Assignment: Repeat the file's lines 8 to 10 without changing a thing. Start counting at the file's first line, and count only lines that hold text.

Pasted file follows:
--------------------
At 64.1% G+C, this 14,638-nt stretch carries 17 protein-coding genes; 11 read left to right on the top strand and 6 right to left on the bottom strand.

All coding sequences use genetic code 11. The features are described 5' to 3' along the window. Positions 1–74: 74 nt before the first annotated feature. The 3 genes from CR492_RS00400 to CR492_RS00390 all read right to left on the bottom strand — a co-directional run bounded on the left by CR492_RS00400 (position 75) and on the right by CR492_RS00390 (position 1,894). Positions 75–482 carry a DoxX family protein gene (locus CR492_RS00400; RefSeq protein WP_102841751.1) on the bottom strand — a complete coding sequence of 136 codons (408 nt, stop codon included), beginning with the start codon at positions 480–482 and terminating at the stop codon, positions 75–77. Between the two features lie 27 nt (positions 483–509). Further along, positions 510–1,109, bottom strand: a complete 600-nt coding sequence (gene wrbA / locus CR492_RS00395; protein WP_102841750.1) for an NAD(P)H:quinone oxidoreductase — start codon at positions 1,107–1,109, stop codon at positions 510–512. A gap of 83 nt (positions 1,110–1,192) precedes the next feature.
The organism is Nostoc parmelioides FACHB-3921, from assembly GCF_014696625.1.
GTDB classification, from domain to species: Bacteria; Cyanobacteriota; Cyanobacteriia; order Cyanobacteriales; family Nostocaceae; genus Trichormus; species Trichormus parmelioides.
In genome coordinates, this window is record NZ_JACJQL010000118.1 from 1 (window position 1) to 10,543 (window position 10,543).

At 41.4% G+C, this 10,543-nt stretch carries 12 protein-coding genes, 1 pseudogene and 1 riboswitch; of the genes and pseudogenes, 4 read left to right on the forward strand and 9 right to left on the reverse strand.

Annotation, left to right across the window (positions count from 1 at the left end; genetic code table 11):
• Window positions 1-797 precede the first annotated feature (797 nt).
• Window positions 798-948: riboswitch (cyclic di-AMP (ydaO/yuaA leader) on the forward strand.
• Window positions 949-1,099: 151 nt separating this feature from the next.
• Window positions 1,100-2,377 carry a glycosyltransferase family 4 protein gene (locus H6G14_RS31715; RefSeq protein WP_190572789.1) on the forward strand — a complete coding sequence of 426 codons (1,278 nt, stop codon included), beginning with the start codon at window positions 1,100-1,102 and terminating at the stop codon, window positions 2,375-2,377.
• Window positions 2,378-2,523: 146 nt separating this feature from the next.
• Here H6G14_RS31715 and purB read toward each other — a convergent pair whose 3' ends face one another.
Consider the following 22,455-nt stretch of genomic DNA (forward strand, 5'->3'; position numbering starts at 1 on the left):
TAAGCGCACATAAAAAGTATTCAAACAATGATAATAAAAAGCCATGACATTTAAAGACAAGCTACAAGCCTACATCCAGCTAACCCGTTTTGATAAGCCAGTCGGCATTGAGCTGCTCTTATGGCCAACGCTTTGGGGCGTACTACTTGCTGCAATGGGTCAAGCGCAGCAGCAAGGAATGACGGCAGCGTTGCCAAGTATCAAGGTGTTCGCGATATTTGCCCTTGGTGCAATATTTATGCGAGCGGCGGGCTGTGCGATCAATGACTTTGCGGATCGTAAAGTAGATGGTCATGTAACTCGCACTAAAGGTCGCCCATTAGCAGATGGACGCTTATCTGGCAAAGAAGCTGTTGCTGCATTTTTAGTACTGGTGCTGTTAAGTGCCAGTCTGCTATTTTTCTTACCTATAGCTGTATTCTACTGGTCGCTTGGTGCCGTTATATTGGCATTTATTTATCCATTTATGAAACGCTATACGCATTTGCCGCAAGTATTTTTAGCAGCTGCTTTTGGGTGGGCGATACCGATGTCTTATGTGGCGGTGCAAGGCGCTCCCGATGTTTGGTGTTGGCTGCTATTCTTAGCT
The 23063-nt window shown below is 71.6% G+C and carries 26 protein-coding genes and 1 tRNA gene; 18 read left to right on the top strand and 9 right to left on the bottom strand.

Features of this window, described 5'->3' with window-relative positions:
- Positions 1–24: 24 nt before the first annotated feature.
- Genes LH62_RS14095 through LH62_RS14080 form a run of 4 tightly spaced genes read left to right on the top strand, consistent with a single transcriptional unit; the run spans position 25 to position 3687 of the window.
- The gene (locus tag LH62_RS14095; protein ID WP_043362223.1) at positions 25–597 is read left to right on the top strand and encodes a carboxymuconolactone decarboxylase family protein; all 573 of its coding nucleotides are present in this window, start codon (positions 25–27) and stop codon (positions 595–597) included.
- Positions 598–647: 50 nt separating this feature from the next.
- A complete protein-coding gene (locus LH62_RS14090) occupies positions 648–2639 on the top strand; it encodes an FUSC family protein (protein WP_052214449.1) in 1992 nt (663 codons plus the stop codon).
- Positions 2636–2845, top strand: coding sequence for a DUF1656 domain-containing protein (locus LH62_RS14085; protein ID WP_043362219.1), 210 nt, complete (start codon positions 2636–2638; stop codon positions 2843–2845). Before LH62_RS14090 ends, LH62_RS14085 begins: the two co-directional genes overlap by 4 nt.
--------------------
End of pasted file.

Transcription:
• Window positions 1-797 precede the first annotated feature (797 nt).
• Window positions 798-948: riboswitch (cyclic di-AMP (ydaO/yuaA leader) on the forward strand.
• Window positions 949-1,099: 151 nt separating this feature from the next.